Idea to Prototype to Production

Idea to Prototype to Production

Serverless for Product Managers, London Tech Week, June 13th, 2019

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Danilo Poccia

June 13, 2019
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  1. © 2019, Amazon Web Services, Inc. or its Affiliates. Danilo

    Poccia Principal Evangelist, Serverless @danilop Idea → Prototype → Production with Serverless
  2. © 2019, Amazon Web Services, Inc. or its Affiliates. ©

    2019, Amazon Web Services, Inc. or its Affiliates. “One thing I love about customers is that they are divinely discontent.” To our shareowners: The American Customer Satisfaction Index recently announced the results of its annual survey, and for the 8th year in a row customers ranked Amazon #1. The United Kingdom has a similar index, The U.K. Customer Satisfaction Index, put out by the Institute of Customer Service. For the 5th time in a row Amazon U.K. ranked #1 in that survey. Amazon was also just named the #1 business on LinkedIn’s 2018 Top Companies list, which ranks the most sought after places to work for professionals in the United States. And just a few weeks ago, Harris Poll released its annual Reputation Quotient, which surveys over 25,000 consumers on a broad range of topics from workplace environment to social responsibility to products and services, and for the 3rd year in a row Amazon ranked #1. Congratulations and thank you to the now over 560,000 Amazonians who come to work every day with unrelenting customer obsession, ingenuity, and commitment to operational excellence. And on behalf of Amazonians everywhere, I want to extend a huge thank you to customers. It’s incredibly energizing for us to see your responses to these surveys. One thing I love about customers is that they are divinely discontent. Their expectations are never static – they go up. It’s human nature. We didn’t ascend from our hunter-gatherer days by being satisfied. People have a voracious appetite for a better way, and yesterday’s ‘wow’ quickly becomes today’s ‘ordinary’. I see that cycle of improvement happening at a faster rate than ever before. It may be because customers have such easy access to more information than ever before – in only a few seconds and with a couple taps on their phones, customers can read reviews, compare prices from multiple retailers, see whether something’s in stock, find out how fast it will ship or be available for pick-up, and more. These examples are from retail, but I sense that the same customer empowerment phenomenon is happening broadly across everything we do at Amazon and most other industries as well. You cannot rest on your laurels in this world. Customers won’t have it. How do you stay ahead of ever-rising customer expectations? There’s no single way to do it – it’s a combination of many things. But high standards (widely deployed and at all levels of detail) are certainly a big part of it. We’ve had some successes over the years in our quest to meet the high expectations of customers. We’ve also had billions of dollars’ worth of failures along the way. With those experiences as backdrop, I’d like to share with you the essentials of what we’ve learned (so far) about high standards inside an organization. Intrinsic or Teachable? First, there’s a foundational question: are high standards intrinsic or teachable? If you take me on your basketball team, you can teach me many things, but you can’t teach me to be taller. Do we first and foremost need to select for “high standards” people? If so, this letter would need to be mostly about hiring practices, but I don’t think so. I believe high standards are teachable. In fact, people are pretty good at learning high standards simply through exposure. High standards are contagious. Bring a new person onto a high standards team, and they’ll quickly adapt. The opposite is also true. If low standards prevail, those too will quickly spread. And though exposure works well to teach high standards, I believe you can accelerate that rate of learning by articulating a few core principles of high standards, which I hope to share in this letter. Universal or Domain Specific? Another important question is whether high standards are universal or domain specific. In other words, if you have high standards in one area, do you automatically have high standards elsewhere? I believe high standards are domain specific, and that you have to learn high standards separately in every arena of interest. When I started Amazon, I had high standards on inventing, on customer care, and (thankfully) on hiring. But I didn’t have high standards on operational process: how to keep fixed problems fixed, how to eliminate defects at the root, how to inspect processes, and much more. I had to learn and develop high standards on all of that (my colleagues were my tutors). 2017 Letter to Shareholders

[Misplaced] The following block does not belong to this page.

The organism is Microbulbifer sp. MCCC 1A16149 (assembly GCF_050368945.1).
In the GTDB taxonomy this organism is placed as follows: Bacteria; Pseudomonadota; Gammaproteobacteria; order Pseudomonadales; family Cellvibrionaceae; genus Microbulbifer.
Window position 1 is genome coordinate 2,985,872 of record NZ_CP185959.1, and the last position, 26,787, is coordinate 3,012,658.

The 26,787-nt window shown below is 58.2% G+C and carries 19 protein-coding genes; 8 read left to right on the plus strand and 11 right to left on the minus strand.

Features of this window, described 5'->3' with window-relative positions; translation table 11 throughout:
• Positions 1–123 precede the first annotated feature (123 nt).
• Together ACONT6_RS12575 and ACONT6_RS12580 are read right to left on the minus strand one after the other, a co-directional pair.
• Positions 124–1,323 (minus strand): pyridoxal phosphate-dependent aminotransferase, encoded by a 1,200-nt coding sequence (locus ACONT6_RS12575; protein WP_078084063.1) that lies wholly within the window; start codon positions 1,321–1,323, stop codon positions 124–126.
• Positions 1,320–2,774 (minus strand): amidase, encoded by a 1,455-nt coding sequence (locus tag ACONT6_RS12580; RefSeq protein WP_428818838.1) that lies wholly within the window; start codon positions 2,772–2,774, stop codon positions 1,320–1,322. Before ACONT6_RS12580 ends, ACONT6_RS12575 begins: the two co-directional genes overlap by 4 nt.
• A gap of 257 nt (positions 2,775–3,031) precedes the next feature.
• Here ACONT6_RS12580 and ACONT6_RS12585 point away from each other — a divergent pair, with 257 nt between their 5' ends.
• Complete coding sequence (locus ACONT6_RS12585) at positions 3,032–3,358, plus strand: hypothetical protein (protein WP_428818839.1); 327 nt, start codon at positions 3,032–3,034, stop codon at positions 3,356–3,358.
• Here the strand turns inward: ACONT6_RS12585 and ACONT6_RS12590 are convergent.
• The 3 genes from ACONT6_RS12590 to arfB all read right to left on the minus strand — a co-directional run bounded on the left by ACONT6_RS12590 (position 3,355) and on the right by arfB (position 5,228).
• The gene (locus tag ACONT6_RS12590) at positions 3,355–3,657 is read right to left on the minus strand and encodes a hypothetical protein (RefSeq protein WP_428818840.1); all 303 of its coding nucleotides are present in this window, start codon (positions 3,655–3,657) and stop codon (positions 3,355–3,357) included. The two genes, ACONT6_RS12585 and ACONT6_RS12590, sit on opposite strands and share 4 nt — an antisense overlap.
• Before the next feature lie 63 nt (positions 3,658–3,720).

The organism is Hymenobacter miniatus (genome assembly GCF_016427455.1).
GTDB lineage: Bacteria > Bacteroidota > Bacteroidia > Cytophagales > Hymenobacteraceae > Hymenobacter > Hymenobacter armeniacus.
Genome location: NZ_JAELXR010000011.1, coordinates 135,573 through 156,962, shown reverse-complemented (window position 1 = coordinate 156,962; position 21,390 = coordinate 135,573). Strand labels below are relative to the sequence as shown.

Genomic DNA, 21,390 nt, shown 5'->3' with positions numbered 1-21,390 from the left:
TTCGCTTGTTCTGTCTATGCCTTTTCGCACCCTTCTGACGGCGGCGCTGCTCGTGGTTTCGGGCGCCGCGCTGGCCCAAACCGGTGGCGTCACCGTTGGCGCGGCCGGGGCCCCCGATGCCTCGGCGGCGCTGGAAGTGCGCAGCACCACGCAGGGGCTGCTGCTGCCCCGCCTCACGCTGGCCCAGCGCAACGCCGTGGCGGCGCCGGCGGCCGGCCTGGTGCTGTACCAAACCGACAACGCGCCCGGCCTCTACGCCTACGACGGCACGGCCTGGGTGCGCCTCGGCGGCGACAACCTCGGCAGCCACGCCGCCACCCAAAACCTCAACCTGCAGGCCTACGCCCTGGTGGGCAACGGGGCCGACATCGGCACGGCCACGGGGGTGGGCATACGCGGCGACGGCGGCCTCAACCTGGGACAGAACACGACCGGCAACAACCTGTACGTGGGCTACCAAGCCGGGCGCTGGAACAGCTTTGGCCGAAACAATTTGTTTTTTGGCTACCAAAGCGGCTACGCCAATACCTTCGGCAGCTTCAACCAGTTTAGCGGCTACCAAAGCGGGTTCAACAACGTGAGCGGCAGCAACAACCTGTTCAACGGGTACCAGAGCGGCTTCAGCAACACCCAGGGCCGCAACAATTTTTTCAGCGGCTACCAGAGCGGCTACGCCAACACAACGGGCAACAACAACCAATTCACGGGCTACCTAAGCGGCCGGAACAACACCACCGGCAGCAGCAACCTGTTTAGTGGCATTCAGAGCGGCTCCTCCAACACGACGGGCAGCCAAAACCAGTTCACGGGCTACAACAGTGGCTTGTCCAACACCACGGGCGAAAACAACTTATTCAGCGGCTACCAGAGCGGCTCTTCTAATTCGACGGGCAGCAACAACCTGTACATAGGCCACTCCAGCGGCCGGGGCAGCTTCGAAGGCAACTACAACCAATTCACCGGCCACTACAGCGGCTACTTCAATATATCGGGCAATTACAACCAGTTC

3. © 2019, Amazon Web Services, Inc. or its Affiliates. ©